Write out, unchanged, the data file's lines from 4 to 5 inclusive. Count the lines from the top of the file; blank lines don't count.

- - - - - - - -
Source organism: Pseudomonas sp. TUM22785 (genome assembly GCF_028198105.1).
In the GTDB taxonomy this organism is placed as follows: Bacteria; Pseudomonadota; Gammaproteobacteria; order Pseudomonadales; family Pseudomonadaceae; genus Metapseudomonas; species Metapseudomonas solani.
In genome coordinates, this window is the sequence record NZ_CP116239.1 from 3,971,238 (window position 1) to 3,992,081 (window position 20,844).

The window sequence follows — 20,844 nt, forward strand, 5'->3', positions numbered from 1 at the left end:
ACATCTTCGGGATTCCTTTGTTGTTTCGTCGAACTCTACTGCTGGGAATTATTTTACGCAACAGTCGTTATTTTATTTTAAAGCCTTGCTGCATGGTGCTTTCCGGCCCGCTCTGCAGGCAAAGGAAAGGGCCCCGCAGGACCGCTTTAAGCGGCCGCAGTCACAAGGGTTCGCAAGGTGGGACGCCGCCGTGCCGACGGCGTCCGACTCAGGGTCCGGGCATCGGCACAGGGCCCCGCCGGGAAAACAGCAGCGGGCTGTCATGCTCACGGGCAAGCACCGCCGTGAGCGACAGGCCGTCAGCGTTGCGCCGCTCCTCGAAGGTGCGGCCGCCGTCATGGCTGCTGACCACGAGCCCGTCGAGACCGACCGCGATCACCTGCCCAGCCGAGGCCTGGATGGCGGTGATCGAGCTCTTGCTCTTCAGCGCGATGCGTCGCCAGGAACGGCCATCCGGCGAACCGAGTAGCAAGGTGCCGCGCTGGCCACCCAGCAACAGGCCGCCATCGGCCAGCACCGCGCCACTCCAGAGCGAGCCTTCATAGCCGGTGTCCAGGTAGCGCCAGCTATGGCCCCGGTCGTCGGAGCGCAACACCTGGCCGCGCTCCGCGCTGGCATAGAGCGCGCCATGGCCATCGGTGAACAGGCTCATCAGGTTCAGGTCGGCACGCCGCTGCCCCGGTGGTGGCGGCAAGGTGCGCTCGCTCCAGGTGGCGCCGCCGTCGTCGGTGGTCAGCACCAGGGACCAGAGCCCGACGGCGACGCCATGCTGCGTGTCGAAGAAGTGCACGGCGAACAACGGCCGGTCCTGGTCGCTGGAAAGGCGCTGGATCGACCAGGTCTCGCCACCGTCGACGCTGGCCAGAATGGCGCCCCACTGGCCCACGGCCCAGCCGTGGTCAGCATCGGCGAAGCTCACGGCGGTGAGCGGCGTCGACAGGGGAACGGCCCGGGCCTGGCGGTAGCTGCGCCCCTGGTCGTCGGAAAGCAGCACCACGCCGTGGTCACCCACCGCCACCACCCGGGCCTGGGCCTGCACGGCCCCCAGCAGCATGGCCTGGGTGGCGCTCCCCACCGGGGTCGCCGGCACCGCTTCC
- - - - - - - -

The window sequence follows — 20,844 nt, forward strand, 5'->3', positions numbered from 1 at the left end:
ACATCTTCGGGATTCCTTTGTTGTTTCGTCGAACTCTACTGCTGGGAATTATTTTACGCAACAGTCGTTATTTTATTTTAAAGCCTTGCTGCATGGTGCTTTCCGGCCCGCTCTGCAGGCAAAGGAAAGGGCCCCGCAGGACCGCTTTAAGCGGCCGCAGTCACAAGGGTTCGCAAGGTGGGACGCCGCCGTGCCGACGGCGTCCGACTCAGGGTCCGGGCATCGGCACAGGGCCCCGCCGGGAAAACAGCAGCGGGCTGTCATGCTCACGGGCAAGCACCGCCGTGAGCGACAGGCCGTCAGCGTTGCGCCGCTCCTCGAAGGTGCGGCCGCCGTCATGGCTGCTGACCACGAGCCCGTCGAGACCGACCGCGATCACCTGCCCAGCCGAGGCCTGGATGGCGGTGATCGAGCTCTTGCTCTTCAGCGCGATGCGTCGCCAGGAACGGCCATCCGGCGAACCGAGTAGCAAGGTGCCGCGCTGGCCACCCAGCAACAGGCCGCCATCGGCCAGCACCGCGCCACTCCAGAGCGAGCCTTCATAGCCGGTGTCCAGGTAGCGCCAGCTATGGCCCCGGTCGTCGGAGCGCAACACCTGGCCGCGCTCCGCGCTGGCATAGAGCGCGCCATGGCCATCGGTGAACAGGCTCATCAGGTTCAGGTCGGCACGCCGCTGCCCCGGTGGTGGCGGCAAGGTGCGCTCGCTCCAGGTGGCGCCGCCGTCGTCGGTGGTCAGCACCAGGGACCAGAGCCCGACGGCGACGCCATGCTGCGTGTCGAAGAAGTGCACGGCGAACAACGGCCGGTCCTGGTCGCTGGAAAGGCGCTGGATCGACCAGGTCTCGCCACCGTCGACGCTGGCCAGAATGGCGCCCCACTGGCCCACGGCCCAGCCGTGGTCAGCATCGGCGAAGCTCACGGCGGTGAGCGGCGTCGACAGGGGAACGGCCCGGGCCTGGCGGTAGCTGCGCCCCTGGTCGTCGGAAAGCAGCACCACGCCGTGGTCACCCACCGCCACCACCCGGGCCTGGGCCTGCACGGCCCCCAGCAGCATGGCCTGGGTGGCGCTCCCCACCGGGGTCGCCGGCACCGCTTCC